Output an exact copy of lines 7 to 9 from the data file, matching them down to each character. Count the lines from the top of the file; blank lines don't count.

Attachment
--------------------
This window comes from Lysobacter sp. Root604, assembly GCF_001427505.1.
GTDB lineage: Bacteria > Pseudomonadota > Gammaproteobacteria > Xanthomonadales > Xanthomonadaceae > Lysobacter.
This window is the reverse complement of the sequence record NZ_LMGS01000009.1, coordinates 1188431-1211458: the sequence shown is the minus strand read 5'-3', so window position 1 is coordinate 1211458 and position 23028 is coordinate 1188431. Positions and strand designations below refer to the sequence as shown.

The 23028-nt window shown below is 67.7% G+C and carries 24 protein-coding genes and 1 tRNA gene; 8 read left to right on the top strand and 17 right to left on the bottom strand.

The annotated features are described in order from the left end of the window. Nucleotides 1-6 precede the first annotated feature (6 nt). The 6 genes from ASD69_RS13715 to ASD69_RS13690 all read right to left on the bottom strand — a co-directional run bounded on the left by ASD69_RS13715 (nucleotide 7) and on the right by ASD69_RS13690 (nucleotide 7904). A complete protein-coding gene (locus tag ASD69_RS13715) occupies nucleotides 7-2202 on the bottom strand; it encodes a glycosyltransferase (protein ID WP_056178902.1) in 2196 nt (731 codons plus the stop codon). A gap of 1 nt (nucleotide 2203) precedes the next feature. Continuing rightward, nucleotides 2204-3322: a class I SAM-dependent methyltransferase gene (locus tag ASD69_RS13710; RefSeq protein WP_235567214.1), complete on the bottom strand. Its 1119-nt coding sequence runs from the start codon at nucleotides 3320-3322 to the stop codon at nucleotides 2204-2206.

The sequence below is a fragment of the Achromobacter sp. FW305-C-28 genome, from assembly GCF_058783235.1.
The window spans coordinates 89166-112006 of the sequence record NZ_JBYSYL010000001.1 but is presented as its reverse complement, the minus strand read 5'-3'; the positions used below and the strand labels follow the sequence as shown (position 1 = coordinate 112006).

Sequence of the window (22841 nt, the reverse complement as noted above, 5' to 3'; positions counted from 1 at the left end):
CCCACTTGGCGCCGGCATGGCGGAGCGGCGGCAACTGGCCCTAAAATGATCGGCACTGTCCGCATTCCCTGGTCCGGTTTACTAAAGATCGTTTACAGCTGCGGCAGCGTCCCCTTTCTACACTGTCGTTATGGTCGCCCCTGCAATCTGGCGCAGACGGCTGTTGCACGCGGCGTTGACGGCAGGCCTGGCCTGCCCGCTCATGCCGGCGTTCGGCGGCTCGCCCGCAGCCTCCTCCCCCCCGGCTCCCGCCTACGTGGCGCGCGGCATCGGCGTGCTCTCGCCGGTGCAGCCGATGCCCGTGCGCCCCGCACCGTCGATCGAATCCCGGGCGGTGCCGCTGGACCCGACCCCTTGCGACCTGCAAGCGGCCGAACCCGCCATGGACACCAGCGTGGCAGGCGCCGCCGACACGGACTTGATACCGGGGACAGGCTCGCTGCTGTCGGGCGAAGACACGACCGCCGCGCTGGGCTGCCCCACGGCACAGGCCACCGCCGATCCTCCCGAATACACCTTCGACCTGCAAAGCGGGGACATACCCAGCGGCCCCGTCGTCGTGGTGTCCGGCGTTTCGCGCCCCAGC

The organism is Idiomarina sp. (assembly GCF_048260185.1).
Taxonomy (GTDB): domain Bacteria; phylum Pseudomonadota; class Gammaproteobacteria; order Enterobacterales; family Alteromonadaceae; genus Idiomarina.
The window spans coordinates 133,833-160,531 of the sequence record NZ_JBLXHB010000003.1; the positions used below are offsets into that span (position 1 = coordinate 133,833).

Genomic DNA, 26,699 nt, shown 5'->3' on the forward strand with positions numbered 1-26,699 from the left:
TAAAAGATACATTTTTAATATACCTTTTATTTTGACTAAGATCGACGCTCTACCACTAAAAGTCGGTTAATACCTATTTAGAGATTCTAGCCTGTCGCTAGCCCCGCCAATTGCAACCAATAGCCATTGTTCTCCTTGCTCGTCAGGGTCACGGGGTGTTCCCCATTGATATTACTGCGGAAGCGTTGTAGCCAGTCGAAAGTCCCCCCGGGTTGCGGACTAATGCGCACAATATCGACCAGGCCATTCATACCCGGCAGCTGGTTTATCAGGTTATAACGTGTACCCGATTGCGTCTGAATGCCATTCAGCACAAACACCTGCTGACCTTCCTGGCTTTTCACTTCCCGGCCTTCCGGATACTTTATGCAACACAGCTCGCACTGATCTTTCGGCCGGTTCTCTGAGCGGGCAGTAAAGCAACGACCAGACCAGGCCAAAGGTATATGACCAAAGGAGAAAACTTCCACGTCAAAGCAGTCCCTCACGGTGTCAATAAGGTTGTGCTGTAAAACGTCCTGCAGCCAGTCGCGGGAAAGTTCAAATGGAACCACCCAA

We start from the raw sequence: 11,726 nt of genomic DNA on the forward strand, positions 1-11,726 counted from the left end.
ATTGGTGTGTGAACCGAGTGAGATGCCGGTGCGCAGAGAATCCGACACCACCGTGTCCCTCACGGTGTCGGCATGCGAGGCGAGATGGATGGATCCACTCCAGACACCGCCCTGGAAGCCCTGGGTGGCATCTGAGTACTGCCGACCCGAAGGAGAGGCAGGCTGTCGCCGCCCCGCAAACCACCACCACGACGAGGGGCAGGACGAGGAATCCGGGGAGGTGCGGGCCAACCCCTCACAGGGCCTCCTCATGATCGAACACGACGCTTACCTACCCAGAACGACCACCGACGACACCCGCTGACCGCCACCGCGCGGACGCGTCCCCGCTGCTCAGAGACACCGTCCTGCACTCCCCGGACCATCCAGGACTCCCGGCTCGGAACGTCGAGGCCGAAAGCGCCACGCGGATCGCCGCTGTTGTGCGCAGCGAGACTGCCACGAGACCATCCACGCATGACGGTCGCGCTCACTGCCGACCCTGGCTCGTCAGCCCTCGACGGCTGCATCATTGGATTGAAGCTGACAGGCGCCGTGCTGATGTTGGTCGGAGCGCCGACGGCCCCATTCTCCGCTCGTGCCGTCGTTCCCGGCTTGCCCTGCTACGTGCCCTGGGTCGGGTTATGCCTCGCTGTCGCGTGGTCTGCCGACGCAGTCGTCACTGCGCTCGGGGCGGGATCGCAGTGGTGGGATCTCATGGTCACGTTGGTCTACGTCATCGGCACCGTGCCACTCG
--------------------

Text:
The window spans coordinates 89166-112006 of the sequence record NZ_JBYSYL010000001.1 but is presented as its reverse complement, the minus strand read 5'-3'; the positions used below and the strand labels follow the sequence as shown (position 1 = coordinate 112006).

Sequence of the window (22841 nt, the reverse complement as noted above, 5' to 3'; positions counted from 1 at the left end):
CCCACTTGGCGCCGGCATGGCGGAGCGGCGGCAACTGGCCCTAAAATGATCGGCACTGTCCGCATTCCCTGGTCCGGTTTACTAAAGATCGTTTACAGCTGCGGCAGCGTCCCCTTTCTACACTGTCGTTATGGTCGCCCCTGCAATCTGGCGCAGACGGCTGTTGCACGCGGCGTTGACGGCAGGCCTGGCCTGCCCGCTCATGCCGGCGTTCGGCGGCTCGCCCGCAGCCTCCTCCCCCCCGGCTCCCGCCTACGTGGCGCGCGGCATCGGCGTGCTCTCGCCGGTGCAGCCGATGCCCGTGCGCCCCGCACCGTCGATCGAATCCCGGGCGGTGCCGCTGGACCCGACCCCTTGCGACCTGCAAGCGGCCGAACCCGCCATGGACACCAGCGTGGCAGGCGCCGCCGACACGGACTTGATACCGGGGACAGGCTCGCTGCTGTCGGGCGAAGACACGACCGCCGCGCTGGGCTGCCCCACGGCACAGGCCACCGCCGATCCTCCCGAATACACCTTCGACCTGCAAAGCGGGGACATACCCAGCGGCCCCGTCGTCGTGGTGTCCGGCGTTTCGCGCCCCAGC